The debate over accommodating religious minorities in Quebec continued Monday with controversy surrounding a pair of sugar shacks and a YMCA in Montreal.

The Journal de Montreal tabloid on Monday dedicated its front page to expose of a pair of sugar shacks south of Montreal that took efforts to allow Muslims to enjoy the annual spring maple syrup tradition known as "sugaring off."

One sugar shack, or a cabane � sucre, removed pork from some of its food to meet the dietary requirements under Islam.

Sugar shacks are known for serving a fatty feast of pork -- forbidden in the diet of devout Muslims -- along with beans, pea soup, pancakes and generous servings of maple syrup.

"Pea soup without ham,'' said one headline in Le Journal.

Another sugar shack paused entertainment recently to allow about 20 Muslims to pray on the empty dance floor.

Some patrons and a performer at one of the sugar shacks voiced their concerns.

"I think it's not the place to do it," country singer Sylvain Boily, who was forced to pause for 10-minutes during his afternoon show, told CTV Montreal. "(Muslims) have to accept the way in Quebecois to have their fun."

Luc Gladu, the co-owner of sugar shack l'Erabliere au sous-bois, said he did what he could to accommodate the Muslim group and said he was surprised to see the prayer making news.

"They wanted to make a prayer. If the dance room will be full and everybody is dancing we wouldn't stop," he told CTV Montreal. "But nobody (was) dancing. Ten minutes in the cabane a sucre is not long."

But these allowances have sparked some debate in the province. Hermine Bourdeau-Ouimet, a spokesperson for the association of sugar shacks, called it "unreasonable" to accommodate people who want to pray in sugar shacks.

Gladu said he was disappointed in the reaction, and that in the future he would allow Muslims pray in a private room.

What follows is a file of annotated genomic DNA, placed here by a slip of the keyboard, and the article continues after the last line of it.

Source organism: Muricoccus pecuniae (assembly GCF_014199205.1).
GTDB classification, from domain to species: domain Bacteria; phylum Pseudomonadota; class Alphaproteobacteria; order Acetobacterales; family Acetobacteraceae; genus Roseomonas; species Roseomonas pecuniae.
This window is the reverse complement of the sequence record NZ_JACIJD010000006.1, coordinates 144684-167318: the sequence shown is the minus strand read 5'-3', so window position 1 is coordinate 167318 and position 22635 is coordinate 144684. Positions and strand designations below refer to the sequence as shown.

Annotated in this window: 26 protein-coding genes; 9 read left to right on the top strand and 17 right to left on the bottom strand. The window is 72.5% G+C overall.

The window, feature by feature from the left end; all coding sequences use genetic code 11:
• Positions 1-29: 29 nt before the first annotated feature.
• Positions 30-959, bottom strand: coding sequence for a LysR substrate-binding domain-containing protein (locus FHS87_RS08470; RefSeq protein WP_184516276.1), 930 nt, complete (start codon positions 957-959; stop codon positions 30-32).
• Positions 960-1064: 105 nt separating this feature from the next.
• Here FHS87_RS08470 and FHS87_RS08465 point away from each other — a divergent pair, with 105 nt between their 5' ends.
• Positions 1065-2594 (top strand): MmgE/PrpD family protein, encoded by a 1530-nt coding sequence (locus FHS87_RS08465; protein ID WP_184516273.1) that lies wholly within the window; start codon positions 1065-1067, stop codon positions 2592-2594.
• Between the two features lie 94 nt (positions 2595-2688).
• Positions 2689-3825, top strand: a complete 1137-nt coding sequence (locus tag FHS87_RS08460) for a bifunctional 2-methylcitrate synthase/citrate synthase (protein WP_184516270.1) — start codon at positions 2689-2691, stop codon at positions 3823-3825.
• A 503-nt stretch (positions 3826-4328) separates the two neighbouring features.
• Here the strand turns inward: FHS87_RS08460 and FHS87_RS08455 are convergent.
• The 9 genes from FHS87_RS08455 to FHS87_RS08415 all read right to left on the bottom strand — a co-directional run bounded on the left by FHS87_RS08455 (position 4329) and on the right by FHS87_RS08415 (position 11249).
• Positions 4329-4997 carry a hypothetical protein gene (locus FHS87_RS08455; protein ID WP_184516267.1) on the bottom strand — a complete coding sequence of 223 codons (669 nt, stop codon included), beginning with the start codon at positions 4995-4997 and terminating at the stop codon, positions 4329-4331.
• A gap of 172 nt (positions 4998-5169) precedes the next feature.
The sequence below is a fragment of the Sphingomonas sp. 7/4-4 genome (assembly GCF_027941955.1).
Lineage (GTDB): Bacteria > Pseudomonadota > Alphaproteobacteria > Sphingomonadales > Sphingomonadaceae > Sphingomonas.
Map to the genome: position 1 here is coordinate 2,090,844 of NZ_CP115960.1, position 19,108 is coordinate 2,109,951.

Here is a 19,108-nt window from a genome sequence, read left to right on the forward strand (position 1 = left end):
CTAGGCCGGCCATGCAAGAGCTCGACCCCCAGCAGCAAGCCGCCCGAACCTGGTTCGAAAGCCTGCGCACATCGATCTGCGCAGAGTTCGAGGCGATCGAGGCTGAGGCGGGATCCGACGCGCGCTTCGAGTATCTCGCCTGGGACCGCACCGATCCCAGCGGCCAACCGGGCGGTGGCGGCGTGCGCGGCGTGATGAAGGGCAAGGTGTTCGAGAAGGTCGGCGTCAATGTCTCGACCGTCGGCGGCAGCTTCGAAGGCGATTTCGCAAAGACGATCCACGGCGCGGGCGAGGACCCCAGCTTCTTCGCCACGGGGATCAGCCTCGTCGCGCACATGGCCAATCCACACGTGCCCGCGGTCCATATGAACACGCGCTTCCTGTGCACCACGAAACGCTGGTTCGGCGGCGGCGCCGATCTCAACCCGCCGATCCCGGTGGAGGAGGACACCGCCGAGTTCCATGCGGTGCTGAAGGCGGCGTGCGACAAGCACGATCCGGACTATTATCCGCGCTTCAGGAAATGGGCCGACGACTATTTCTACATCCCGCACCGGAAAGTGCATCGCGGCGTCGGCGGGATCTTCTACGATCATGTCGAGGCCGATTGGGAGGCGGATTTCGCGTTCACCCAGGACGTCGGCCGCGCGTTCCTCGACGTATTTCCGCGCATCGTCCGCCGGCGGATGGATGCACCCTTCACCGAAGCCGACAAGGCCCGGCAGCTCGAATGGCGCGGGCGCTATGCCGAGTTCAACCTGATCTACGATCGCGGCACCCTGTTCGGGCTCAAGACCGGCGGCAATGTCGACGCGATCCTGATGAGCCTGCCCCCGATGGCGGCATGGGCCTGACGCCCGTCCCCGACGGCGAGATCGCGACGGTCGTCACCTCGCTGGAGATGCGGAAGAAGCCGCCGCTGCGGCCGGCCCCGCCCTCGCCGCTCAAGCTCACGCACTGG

The debate on accommodating religious minorities in Quebec continued on other fronts.

A Montreal YMCA says it will remove the frosted glass it installed to protect the innocent eyes of young Orthodox Jews from spandex-clad exercisers.

The glass will be replaced with clear windows and blinds that can be closed or opened at the request of YMCA members, restoring the view from the exercise room to what it was before the frosted glass was installed.

The view was obscured with the opaque glass last fall at the request of a synagogue across the alley where some young male students found the state of undress of some exercisers to be a distraction.

Some Y members had also complained about people peeping in on them when the windows didn't have frosted glass.

The glass quickly became a flashpoint in an ongoing debate in Quebec over how far public institutions should go to adapt to the needs of religious minorities.

"It was never our intention to hide women who are training,'' said Serge St-Andre, director of the Park Avenue YMCA.

"We wanted to protect the privacy of our members while respecting the wishes of our neighbours,'' he said at a news conference Monday.

With reports from CTV Montreal's Tania Krywiak and the Canadian Press